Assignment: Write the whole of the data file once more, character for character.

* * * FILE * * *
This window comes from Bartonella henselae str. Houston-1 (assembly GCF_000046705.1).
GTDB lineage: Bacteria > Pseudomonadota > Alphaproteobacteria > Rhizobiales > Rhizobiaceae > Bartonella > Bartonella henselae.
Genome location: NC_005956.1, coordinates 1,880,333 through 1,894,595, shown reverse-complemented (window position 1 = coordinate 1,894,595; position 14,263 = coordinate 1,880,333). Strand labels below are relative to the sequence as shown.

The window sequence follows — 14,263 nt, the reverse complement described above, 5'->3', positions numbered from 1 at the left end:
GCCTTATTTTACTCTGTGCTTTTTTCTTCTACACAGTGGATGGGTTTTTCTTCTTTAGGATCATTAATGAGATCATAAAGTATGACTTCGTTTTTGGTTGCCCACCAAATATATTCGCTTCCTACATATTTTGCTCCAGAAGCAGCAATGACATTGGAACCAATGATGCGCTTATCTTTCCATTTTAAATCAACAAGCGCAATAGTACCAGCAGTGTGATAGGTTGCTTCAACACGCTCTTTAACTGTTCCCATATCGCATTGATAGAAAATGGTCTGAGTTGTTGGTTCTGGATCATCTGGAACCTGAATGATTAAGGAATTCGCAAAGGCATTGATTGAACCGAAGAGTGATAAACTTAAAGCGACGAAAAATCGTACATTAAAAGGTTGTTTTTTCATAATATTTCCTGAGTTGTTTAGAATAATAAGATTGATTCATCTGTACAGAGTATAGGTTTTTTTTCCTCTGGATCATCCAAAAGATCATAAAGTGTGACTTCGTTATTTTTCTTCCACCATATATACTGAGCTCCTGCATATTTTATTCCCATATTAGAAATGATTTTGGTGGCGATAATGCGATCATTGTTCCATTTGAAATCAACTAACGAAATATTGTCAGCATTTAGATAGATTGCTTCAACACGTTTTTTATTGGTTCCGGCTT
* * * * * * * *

This window comes from Bartonella henselae str. Houston-1 (assembly GCF_000046705.1).
GTDB lineage: Bacteria > Pseudomonadota > Alphaproteobacteria > Rhizobiales > Rhizobiaceae > Bartonella > Bartonella henselae.
Genome location: NC_005956.1, coordinates 1,880,333 through 1,894,595, shown reverse-complemented (window position 1 = coordinate 1,894,595; position 14,263 = coordinate 1,880,333). Strand labels below are relative to the sequence as shown.

The window sequence follows — 14,263 nt, the reverse complement described above, 5'->3', positions numbered from 1 at the left end:
GCCTTATTTTACTCTGTGCTTTTTTCTTCTACACAGTGGATGGGTTTTTCTTCTTTAGGATCATTAATGAGATCATAAAGTATGACTTCGTTTTTGGTTGCCCACCAAATATATTCGCTTCCTACATATTTTGCTCCAGAAGCAGCAATGACATTGGAACCAATGATGCGCTTATCTTTCCATTTTAAATCAACAAGCGCAATAGTACCAGCAGTGTGATAGGTTGCTTCAACACGCTCTTTAACTGTTCCCATATCGCATTGATAGAAAATGGTCTGAGTTGTTGGTTCTGGATCATCTGGAACCTGAATGATTAAGGAATTCGCAAAGGCATTGATTGAACCGAAGAGTGATAAACTTAAAGCGACGAAAAATCGTACATTAAAAGGTTGTTTTTTCATAATATTTCCTGAGTTGTTTAGAATAATAAGATTGATTCATCTGTACAGAGTATAGGTTTTTTTTCCTCTGGATCATCCAAAAGATCATAAAGTGTGACTTCGTTATTTTTCTTCCACCATATATACTGAGCTCCTGCATATTTTATTCCCATATTAGAAATGATTTTGGTGGCGATAATGCGATCATTGTTCCATTTGAAATCAACTAACGAAATATTGTCAGCATTTAGATAGATTGCTTCAACACGTTTTTTATTGGTTCCGGCTT